Festival entry is FREE. Click here to register and donate to help with planning and delivering an awesome event. Click here for more information about the festival.
There are cultural demonstrations such as weaving, shellwork, traditional cooking, didge making, wood burning and more. There are dance groups, cultural ceremonies, films, art and history exhibitions. The Arts Market will feature a range of amazing stalls with beautiful Aboriginal art and craft from around the region. You can spend the whole day, or tailor your visit to suit your needs. The music line-up features some of Australia’s finest musicians.
Giiyong Festival is a FAMILY FRIENDLY, DRUG & ALCOHOL FREE, ALL AGES EVENT.
Docker River Band with Mikelangelo
7pm, Friday 28 September
Smiths Alternative,76 Alinga Street, Civic
$40-$50, bookings here
Docker River Band hail from Kaltukatjara (Docker River) close to the border of WA in the APY Lands in the Northern Territory. They are the standout musicians from a community of talented artists, and can hold their own on any stage with their dynamic desert reggae style. The group sing in their local language, Pitjantjatjara, inspired by the cliffs and water holes, the quiet red earth and spinifex, the robust gum trees and vivid bird life that are part of Docker River, NT.
Docker River Band were unearthed by Grow the Music in 2017 and are a four-piece taking their maiden voyage to the East Coast to play at Giiyong Festival in NSW, and Canberra for one night only. They will collaborate with artists from the south coast, including Gabadoo, Warren Foster and Chelsy Atkins. Together with the Docker River Band, these artists will feature at this show with Mikelangelo.
Indigenous Cultural Tours: Bush Tucker Forage
10.30am, Saturday 29 September (also 20 October and 24 November)
National Gallery of Australia (NGA)
$35-$40, more information here, and bookings here.
Explore the gardens of the NGA with a local Aboriginal guide and learn about Aboriginal and Torres Strait Islander culture through bush tucker foraging. Discover fascinating stories as you tour the Aboriginal and Torres Strait Islander galleries.
NGA Annual Lecture: The Aboriginal Memorial
6pm, Thursday 11 October
James O’Fairfax Theature, National Gallery of Australia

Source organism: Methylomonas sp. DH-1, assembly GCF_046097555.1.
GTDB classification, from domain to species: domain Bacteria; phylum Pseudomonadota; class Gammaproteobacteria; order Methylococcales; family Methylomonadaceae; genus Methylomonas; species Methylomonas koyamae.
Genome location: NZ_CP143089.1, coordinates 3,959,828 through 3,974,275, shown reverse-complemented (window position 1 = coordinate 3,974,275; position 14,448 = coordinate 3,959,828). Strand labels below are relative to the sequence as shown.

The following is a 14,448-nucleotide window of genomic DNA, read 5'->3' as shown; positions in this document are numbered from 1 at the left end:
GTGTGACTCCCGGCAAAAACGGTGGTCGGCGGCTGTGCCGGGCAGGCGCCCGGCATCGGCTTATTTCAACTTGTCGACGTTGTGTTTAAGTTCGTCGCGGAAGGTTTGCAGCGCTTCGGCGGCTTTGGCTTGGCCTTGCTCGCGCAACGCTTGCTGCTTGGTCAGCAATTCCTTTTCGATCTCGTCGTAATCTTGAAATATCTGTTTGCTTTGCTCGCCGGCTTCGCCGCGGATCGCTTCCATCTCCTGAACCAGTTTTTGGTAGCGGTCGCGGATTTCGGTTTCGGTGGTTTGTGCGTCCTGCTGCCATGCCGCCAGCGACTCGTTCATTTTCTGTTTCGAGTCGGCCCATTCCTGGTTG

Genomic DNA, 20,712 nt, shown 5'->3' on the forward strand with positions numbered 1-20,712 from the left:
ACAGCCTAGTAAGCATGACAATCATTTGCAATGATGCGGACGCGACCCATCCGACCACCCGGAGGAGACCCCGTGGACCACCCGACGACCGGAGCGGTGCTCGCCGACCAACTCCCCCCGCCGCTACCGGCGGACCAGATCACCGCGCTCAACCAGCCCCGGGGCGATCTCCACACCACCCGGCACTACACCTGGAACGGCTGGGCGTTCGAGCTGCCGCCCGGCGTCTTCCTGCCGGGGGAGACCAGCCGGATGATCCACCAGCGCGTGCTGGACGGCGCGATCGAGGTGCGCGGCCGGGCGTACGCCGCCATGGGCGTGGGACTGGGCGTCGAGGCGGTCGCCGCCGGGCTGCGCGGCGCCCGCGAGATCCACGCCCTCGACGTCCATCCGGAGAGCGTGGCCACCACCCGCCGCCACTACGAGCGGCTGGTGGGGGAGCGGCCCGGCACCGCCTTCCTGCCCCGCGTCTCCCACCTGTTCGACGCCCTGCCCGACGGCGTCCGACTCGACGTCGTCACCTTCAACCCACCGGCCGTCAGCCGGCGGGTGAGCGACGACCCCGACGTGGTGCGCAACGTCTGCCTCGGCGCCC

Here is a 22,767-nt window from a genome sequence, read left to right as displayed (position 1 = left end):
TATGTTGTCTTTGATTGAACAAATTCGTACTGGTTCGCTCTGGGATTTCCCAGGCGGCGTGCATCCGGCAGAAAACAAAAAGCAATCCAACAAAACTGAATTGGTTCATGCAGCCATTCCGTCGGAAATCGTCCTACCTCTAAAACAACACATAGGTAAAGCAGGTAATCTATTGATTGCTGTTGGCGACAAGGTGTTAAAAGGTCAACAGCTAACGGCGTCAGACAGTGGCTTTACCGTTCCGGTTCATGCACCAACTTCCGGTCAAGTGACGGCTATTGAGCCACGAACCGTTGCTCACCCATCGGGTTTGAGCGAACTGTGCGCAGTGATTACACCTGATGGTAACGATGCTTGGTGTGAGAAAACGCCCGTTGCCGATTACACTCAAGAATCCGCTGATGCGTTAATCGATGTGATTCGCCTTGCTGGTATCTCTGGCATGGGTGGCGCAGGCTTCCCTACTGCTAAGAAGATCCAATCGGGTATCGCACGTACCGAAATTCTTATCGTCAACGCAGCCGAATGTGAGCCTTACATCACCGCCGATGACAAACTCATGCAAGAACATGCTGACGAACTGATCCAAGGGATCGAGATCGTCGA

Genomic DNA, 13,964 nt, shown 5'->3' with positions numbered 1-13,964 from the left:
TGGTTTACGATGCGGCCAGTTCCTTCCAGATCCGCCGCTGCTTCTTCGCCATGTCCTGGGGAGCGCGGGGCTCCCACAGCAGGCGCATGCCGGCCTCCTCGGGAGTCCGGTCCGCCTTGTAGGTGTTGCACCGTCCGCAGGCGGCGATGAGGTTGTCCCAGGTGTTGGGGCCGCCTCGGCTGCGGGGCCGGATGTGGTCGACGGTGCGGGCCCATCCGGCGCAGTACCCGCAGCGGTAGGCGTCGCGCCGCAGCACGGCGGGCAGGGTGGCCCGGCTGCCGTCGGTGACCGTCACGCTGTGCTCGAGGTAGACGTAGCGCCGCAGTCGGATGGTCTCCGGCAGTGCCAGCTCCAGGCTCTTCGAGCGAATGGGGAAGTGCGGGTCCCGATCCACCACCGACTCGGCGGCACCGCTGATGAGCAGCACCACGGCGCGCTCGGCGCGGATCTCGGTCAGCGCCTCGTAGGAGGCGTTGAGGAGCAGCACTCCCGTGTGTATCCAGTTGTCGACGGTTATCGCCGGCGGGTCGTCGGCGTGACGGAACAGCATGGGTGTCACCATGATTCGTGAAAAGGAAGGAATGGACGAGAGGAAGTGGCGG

Djon Mundine OAM, activist, writer, commentator and concept curator for The Aboriginal Memorial delivers this year’s Annual Lecture.
This is being held in conjunction with the Aboriginal Memorial Anniversary Symposium, Friday 12 and Saturday 13 October. The symposium will focus on the memorial’s past and ongoing significance. In association with the University of Melbourne and the Power Institute of the University of Sydney.
For more information, see the NGA website (details and symposium registration coming soon).
Exhibitions around Canberra
AIATSIS Reading Room Display: The Kerry Reed-Gilbert collection
A new display has opened in the AIATSIS Reading Room featuring Aboriginalia from the Kerry Reed-Gilbert collection. Kerry Reed-Gilbert is a Wiradjuri elder, poet, writer, activist, artist and photographer living in Canberra. In 2016, AIATSIS acquired her extensive collection of decorative domestic items that depict Aboriginal people or use Aboriginal motifs. The collection includes plates, figurines, badges, ashtrays, prints, and velvet paintings. Where others may see racialised stereotypes, Reed-Gilbert sees beauty, strength and pride in the people depicted in her collection.
More information here.
Unfinished business: A photographic exhibition that tells 30 stories of Aboriginal and Torres Strait Islander people living with disability.
Canberra Museum and Gallery
Until Sunday 23 September; more information here.
Because of Her, We Can…! Celebrating Aboriginal and Torres Strait Islander women
Belconnen Arts Centre, Arts Lounge
In recognition and celebration of this year’s NAIDOC theme, Because of Her, We Can, we invited members of the community to acknowledge any of the Aboriginal and/or Torres Strait Islander women who have been an important part of their lives. These women are their Elders, mothers, grandmothers, aunties, sisters, daughters, colleagues and friends, with entries coming from all ages and cultural backgrounds.
Until Thursday 27 September, more information here.
Black Mist Burnt Country
National Museum of Australia, First Australians Focus Gallery, Free
Black Mist Burnt Country is concerned with the British atomic tests in Australia in the 1950s and ‘60s. It revisits the events and locations through the artworks of Indigenous and non-Indigenous contemporary artists across the mediums of painting, print-making, sculpture, photography, video and new media.
Until Sunday 18 November, more information here.
Scar Trees Exhibition by Duncan Smith
From Sunday 23 September to Monday 22 October
National Arboretum, Village Centre, 9am – 4pm
An exhibition by Duncan Smith, a Canberra based Wiradjuri artist, featuring ochre on canvas to depict patterns from his tribal scar trees.
Free exhibition. For more information see here or call 02 6207 8484.
ANTaR ACT events
We hope you can join us for the 2018 David Hunter Memorial Lecture on Tuesday 9 October.
The next ANTaR ACT monthly meeting will be on Tuesday 2 October, at 6pm, at King O’Malleys. All are welcome to join us – the focus will be on planning the lecture the following week, as well as updates on our current campaigns. Any queries, please email firstname.lastname@example.org.